NoBadDays-logo-thumbBy Don Nelson

I came across a mystery – at least to me – last week while driving back down to the valley floor after hiking to the top of Goat Peak (it was gorgeous, and Lighting Bill Austin showed us his new acoustic guitar).

At the Goat Wall overlook on U.S. Forest Service Road 5225, we came across what looked like three music stands or lecterns, made of rock and concrete and firmly imbedded for permanence, that clearly once had signs attached. The stands are aligned toward different directions over the valley, and it seems they once offered information about what you’re looking at from that vantage point.

The signs are long since gone, maybe worn out by the elements or perhaps stolen. All that remains are rusty metal plates.

So, a couple of things.

I’d love to know the history of the information stands – who put them there, when, and what they said. It’s a pretty impressive project and obviously took some effort. But now they are just non-natural objects jutting up from the rim of the overlook.

And I’m offering the newspaper’s help if some organization or some person wants to restore the information signs, perhaps as a junior or senior project for a Liberty Bell High School student. The stands themselves are also weathered and in need of some patchwork. We could help with materials and possibly in other ways as well.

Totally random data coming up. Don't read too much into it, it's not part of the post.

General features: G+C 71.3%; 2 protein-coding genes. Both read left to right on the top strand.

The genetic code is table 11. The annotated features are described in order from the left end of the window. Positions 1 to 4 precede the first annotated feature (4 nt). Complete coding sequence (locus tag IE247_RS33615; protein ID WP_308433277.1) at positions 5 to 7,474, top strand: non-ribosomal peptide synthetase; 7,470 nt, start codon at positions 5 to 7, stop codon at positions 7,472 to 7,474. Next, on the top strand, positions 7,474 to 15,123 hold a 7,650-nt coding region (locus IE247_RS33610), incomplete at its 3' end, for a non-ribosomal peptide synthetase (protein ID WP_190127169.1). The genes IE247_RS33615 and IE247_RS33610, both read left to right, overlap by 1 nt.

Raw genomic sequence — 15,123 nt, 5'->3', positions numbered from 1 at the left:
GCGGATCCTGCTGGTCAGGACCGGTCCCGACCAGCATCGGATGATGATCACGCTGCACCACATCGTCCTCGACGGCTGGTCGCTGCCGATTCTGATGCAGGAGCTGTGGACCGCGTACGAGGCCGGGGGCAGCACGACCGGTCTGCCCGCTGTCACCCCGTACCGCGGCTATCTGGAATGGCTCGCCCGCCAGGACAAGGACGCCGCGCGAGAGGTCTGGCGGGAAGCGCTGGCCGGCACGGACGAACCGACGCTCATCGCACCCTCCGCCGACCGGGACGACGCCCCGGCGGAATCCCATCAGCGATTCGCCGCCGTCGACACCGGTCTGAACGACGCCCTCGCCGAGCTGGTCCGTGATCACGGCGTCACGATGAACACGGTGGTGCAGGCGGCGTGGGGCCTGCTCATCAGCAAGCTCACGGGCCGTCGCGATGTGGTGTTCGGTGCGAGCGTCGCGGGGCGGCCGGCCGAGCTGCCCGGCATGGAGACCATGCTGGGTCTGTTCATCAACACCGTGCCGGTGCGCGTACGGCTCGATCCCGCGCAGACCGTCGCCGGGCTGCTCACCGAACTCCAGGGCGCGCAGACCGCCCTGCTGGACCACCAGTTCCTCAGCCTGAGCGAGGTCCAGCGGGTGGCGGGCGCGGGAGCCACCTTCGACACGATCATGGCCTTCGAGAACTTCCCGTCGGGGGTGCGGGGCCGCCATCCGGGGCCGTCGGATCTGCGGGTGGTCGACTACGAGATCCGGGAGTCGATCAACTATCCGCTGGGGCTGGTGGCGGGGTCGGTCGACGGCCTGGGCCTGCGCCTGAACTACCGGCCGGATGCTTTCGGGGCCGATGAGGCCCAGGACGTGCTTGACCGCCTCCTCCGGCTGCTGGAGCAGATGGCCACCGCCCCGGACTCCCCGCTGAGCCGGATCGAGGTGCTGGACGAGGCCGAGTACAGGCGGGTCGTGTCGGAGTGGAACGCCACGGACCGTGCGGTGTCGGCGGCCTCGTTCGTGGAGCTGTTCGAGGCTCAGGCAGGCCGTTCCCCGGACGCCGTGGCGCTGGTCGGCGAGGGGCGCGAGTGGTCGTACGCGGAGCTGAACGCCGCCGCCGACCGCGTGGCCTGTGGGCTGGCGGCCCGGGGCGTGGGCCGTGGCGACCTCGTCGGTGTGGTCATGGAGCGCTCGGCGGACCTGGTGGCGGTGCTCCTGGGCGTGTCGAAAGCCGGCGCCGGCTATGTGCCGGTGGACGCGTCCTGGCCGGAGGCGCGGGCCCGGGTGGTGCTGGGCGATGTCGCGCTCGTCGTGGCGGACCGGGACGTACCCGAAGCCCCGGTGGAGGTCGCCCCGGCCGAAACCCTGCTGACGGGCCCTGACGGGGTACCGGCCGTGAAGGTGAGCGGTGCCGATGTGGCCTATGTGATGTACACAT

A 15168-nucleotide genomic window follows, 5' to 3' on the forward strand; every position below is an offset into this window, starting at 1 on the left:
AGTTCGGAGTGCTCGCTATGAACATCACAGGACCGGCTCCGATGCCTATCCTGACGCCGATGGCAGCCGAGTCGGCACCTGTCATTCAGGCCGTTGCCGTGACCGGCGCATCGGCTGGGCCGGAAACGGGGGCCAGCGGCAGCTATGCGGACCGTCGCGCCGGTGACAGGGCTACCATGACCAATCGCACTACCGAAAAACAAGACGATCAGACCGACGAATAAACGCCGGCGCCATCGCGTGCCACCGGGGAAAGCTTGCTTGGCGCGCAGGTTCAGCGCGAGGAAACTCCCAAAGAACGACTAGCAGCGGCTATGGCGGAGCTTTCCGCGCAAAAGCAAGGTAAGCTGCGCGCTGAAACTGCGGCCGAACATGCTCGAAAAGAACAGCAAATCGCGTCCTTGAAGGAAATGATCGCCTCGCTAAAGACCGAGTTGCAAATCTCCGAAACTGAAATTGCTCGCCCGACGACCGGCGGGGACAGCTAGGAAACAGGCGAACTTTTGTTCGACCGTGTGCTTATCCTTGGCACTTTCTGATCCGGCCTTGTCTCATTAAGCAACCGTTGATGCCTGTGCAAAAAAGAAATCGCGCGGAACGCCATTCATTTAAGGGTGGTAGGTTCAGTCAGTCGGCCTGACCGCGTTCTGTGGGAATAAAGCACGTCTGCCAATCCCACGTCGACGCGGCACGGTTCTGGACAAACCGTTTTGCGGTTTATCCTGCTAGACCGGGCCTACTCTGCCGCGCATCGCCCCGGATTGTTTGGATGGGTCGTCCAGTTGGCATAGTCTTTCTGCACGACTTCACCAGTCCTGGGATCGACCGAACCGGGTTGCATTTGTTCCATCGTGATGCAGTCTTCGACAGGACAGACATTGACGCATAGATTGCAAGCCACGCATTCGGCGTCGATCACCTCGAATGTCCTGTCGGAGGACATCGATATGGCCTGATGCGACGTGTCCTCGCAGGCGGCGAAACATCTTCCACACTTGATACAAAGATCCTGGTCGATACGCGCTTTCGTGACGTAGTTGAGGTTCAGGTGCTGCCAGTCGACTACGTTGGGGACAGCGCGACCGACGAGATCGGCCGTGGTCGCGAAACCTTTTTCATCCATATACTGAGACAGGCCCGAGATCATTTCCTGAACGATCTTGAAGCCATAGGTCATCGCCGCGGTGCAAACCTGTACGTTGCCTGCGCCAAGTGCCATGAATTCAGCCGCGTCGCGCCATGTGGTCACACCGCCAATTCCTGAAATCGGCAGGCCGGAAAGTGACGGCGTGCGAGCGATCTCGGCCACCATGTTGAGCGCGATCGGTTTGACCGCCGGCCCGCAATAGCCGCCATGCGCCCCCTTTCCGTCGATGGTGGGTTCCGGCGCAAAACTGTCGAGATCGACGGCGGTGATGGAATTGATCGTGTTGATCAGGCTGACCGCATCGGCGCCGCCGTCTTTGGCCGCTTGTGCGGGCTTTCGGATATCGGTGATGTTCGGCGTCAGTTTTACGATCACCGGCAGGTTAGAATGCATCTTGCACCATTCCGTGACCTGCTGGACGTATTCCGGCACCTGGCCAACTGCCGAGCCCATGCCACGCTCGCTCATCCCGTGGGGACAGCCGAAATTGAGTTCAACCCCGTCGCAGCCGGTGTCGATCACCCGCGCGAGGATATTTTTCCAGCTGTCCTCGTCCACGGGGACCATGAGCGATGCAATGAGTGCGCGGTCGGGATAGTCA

Three information posts – whose information is long gone – stand sentinel atop the Goat Wall overlook. Photo by Don Nelson

Three information posts – whose information is long gone – stand sentinel atop the Goat Wall overlook. Photo by Don Nelson

I’m one of those people who likes to know what they’re looking at, and I’m sure I’m not alone. As much as I think I know about the valley and its landmarks, there is still much to learn. It was disappointing to find nothing but corroded metal rather than useful information.

Why this particular project? I don’t know, it just appeals to me. Restoring the information stands would be a relatively small addition to the wealth of materials already available to tourists and locals alike, but the small things add up and help make the valley a welcoming place.

I know I would drive up there to read them. The overlook is one of many unique perspectives from which to view the valley, and is relatively accessible for most people.

Let me know if you are aware of the history behind the information plaques. And if you are interested in looking into restoring them, send me an email at or call 997-7011.